4. We agree with the Court below that it is difficult, if not impossible, to accept this extract as recording pre-existing customs as to the transfer and devolution of property. The proprietary body consisted of Hindus of several castes and of Mussalmans whose customs and laws are naturally divergent. The clause even deals with the rights of Englishmen as to the power to make gifts. As their Lordships of the Privy Council have remarked there is no class of evidence which varies so much in value as this class, i.e., Wajib-ul-araiz; and in the present case the clause contains, to use the language of Lord Collins in Thakur Anant Singh v. Thakur Durga Singh 6 Ind. Cas. 787 : 14 C.W.N. 770 : 7 A.L.J. 704 : 12 C.L.J. 36 : 12 Bom. L.R. 504 : 8 M.L.T. 79 : (1910) M.W.N. 324 : 13 O.C. 163 : 20 M.L.J. 604 : 32 A. 363 : 37 I.A. 191, entries recorded to connote the views of individuals as to the practice they would wish to see prevailing rather than the ascertained facts of a well-established custom.
5. A Wajib-ul-arz contains not only entries relating to custom but also entries relating to agreements arrived at by the co-sharers at the time of Settlement. The present record nowhere in clear terms sets forth that there is any custom ' of pre-emption and the extract in the same clause contains matter which clearly could not be customs applying to all the co-sharers who were of various castes and religions. The evidentiary value of this document in the present case is practically nil.
6. Nor does the dasture dehi of the current Settlement assist us. It contains no mention of the rule of pre-emption. It mentions certain matters and then a general clause referring the reader for other customs to the old Wajib-ul-arz of 1867. The next piece of documentary evidence is the plaint and judgment in Suit No. 37 of 1897. This is no evidence at all of the existence of the custom. There is no mention of a custom in. the plaint, no issue and no decision as to Custom in the judgment. The right was claimed 'Under the terms of the Wajib-ul-arz of the said village which is uncontested and still in force and binding in law on the vendor.' Though the suit was brought, not. while the Settlement of 1867 was in force; but during the currency of the present Settlement, the defendant vendee therein (who was the present plaintiff, then a stranger to the village) appears not to have contested this, plea, but urged that the plaintiff therein had refused to purchase the property when offered to him. As evidence, therefore, of the existence of a custom these documents are of no value.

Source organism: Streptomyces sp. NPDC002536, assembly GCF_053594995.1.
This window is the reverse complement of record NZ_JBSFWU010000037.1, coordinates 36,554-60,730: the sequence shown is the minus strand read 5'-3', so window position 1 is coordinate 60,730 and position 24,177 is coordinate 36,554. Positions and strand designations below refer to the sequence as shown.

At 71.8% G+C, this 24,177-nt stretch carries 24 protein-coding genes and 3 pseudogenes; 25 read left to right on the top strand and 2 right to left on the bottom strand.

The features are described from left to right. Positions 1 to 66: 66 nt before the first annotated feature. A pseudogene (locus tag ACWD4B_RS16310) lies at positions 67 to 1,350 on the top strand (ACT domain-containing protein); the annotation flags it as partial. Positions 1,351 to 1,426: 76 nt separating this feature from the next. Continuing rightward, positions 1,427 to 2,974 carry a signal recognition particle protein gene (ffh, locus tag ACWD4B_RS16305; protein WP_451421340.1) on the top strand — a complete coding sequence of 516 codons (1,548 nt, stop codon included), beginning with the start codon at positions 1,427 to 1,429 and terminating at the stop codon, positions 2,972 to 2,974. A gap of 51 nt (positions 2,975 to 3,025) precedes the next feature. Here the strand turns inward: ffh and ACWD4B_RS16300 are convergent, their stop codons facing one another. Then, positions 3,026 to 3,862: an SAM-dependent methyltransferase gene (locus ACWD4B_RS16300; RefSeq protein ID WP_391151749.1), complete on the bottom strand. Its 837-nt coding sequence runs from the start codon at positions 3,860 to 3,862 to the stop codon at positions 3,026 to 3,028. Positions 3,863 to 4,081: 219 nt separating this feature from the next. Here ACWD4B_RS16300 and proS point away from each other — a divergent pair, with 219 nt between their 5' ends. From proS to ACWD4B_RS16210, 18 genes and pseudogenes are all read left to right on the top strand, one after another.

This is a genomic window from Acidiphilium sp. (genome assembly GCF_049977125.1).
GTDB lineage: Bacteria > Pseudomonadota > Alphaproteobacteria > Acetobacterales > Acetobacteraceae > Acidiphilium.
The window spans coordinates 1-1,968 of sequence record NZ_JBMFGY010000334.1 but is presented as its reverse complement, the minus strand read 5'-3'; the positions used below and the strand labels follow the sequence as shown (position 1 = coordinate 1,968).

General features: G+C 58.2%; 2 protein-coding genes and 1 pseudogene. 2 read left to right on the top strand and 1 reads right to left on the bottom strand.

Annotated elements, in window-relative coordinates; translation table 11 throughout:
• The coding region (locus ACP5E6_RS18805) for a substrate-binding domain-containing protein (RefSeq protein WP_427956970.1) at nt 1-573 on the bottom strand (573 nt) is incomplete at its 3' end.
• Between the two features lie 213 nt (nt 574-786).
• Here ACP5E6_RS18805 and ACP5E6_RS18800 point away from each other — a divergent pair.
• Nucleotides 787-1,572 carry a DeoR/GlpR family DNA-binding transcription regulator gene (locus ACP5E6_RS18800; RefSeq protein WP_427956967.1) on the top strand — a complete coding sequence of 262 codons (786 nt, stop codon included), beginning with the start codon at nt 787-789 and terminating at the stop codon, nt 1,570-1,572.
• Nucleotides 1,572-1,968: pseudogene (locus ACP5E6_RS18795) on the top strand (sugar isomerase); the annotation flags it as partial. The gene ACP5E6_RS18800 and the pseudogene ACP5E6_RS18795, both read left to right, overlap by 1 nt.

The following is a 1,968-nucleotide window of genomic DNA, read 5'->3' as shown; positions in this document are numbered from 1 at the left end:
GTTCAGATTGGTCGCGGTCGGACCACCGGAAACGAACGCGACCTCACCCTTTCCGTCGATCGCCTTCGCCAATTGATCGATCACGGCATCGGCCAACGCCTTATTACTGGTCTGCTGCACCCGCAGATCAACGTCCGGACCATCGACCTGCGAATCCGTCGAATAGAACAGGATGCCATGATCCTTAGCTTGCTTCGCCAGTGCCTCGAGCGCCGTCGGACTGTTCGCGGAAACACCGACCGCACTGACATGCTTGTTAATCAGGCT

7. We next come to the four witnesses who testify to the existence of the custom. The first of these is the plaintiff Pir Khan himself. He bases his allegation that a custom of pre-emption exists on the entry in the Wajib-ul-arz and the fact that when he purchased a share in 1897, a co-sharer sued him and obtained a decree. This is the decree and suit which has been already discussed. He states that when he subsequently purchased another share, another co-sharer brought pressure to bear on his claiming a right of pre-emption. They came to terms under which he retained a portion of the property and subsequently the same co-sharer transferred the rest of the property and some more in addition. He admits two instances in which strangers acquired shares without any interference. In a third case he admits that a stranger acquired a share by status, that it was by auction sale. In one case he admits that though a suit was instituted to enforce the right of pre-emption, it was dismissed for default. He has no knowledge personally as to the state of affairs prior to 1897. Maru, the next witness, is very vague as to the incidents of the alleged custom' and he has admitted four other instances in which strangers have purchased shares without any interference. Mahmudul Hasan, the third witness, is a man who was a co-sharer 15 years ago. His evidence is on all fours with that of the plaintiff and similar to it. He and the latter have in other suits given evidence for each other. Bundi, the fourth witness, alleges that the custom exists and states that he once brought a suit for pre-emption and won it. He had to admit that his mother brought it when he was a child. He admits that Fayaz Hussain sold property to Chunnilal Singh. He pretends that he does not know whether his mother originally came into the co-parcenary body as a stranger purchasing from a co-sharer, Hussain Bakhsh. Although the other witnesses have admitted at least six instances, mostly in recent years, of strangers purchasing shares without interference from co-sharers, he states that there have been no such cases. He is clearly a partial and far from truthful witness. He does not know whether in his mother's case the right was based on custom or not.